There is much debate in the education community surrounding school uniform policies. Are uniforms a great way to improve focus, level the socioeconomic playing field and create a sense of school citizenship, or are they an expensive way to curb students’ creativity and diminish their sense of individuality?
Of course, there are arguments to be made on both sides. Those who do not support policies requiring students to wear certain colours or specific pants, skirts and tops often site the expense. Indeed, uniforms can appear expensive as parents may be required to purchase a year’s worth of clothes at once. Others point to uniformity as a way to diminish a student’s individuality. How can a child express themselves in a creative way if their wardrobe choices are limited to the same outfit as their peers?
[pullquote align=”full” cite=”” link=”” color=”” class=”” size=””] clothes can’t serve as a distraction[/pullquote]
Proponents of uniforms find the pros outweigh the cons. Of course, there are safety arguments. If everyone in the student body is dressed the same, it’s easy to identify intruders and know who belongs to the student body.
Others in support of uniforms have found that implementing a uniform policy can reduce theft. Since uniforms have an equalizing factor, students aren’t permitted to come to school wearing labels or flashy clothes. There is less competition, peer pressure or a sense of wanting clothing items their more privileged peers are wearing. In this way, uniforms reduce or even eradicate theft as there is no advantage to stealing. In some schools, the use of uniforms even reduces violence, as groups or gangs can no longer identify themselves by wearing certain clothes or colours.
Uniforms can even improve a student’s grades. Since there is no need to keep up with the latest fashions, clothes can’t serve as a distraction, which enables students to focus on learning. Nobody can show too much skin, inappropriately expose their bodies or make clothing choices in an attempt to attract attention. Rather, students are in a better position to concentrate on their studies and build relationships with one another based on substance.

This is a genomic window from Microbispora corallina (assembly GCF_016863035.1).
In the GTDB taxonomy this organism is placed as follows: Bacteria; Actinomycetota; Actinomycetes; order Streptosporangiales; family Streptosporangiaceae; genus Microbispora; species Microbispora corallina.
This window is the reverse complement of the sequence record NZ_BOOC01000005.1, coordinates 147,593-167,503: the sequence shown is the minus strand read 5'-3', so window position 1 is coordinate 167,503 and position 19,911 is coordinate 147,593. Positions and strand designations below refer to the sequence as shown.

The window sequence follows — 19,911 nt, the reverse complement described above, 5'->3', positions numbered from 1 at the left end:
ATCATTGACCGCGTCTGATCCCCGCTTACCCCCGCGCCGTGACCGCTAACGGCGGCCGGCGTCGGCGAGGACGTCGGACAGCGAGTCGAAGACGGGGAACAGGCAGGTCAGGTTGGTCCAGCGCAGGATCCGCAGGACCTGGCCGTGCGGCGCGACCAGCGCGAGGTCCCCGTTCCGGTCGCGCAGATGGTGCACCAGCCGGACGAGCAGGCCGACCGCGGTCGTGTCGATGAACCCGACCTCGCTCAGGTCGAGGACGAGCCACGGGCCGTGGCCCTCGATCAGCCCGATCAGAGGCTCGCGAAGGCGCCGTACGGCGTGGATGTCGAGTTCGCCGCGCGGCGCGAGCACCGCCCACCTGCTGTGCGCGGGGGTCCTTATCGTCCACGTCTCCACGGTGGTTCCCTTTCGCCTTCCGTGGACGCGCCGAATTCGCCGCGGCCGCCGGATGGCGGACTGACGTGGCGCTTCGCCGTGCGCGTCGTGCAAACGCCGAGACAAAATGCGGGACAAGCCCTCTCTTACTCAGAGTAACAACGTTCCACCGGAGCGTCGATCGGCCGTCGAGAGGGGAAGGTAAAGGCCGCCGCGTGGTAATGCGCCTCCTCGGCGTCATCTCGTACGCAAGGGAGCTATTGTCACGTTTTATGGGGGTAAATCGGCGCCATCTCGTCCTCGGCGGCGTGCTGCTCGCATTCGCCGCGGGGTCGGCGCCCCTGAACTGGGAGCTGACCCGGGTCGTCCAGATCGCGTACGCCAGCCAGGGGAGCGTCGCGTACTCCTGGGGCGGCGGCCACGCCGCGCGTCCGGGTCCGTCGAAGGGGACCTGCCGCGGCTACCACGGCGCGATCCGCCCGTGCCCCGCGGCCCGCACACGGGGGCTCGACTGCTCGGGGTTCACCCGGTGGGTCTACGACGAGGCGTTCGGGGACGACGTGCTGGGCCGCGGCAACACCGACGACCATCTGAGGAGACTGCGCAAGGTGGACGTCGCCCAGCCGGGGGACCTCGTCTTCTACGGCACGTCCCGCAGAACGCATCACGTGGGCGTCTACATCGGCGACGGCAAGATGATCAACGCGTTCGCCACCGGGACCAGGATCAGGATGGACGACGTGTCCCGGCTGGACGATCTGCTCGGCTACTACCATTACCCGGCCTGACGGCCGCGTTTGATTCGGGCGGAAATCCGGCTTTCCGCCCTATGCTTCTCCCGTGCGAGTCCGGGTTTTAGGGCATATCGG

Practically speaking, many parents find it’s easier to dress their children in the morning when their child is required to wear a uniform. There is no delay as children debate what to wear—something that can often be a time-consuming process, especially as students mature into teenagers. There are no arguments about what constitutes an appropriate outfit as items such as spaghetti straps, torn jeans and short skirts aren’t options.
Thanks to social media, it’s easy for parents to connect to find solutions to address the cost of uniforms. For instance, online message boards and community groups can be used to arrange clothing exchanges. This means that bigger ticket items such as blazers can be handed down from one student who outgrew it to another who needs it. Parents can save money by buying these clothing pieces second-hand, rather than buying new. Parents have also been known to voice their opinions with respect to selecting lower cost uniform suppliers. In some cases, they have banded together to request suppliers who meet certain ethical or environmental standards.
Some schools, in turn, are adapting uniform policies to include plain white button-down shirts or navy blue pants, for example. These kinds of clothing pieces can be purchased at retail stores like The Gap or Old Navy, some of which have uniform sections in their stores and online. These clothes can be easily purchased at affordable prices throughout the year and be worn year-round.
Uniforms are an important piece of the education puzzle and one that can contribute to enhanced learning and discussion.
Echo Editor November 21st, 2017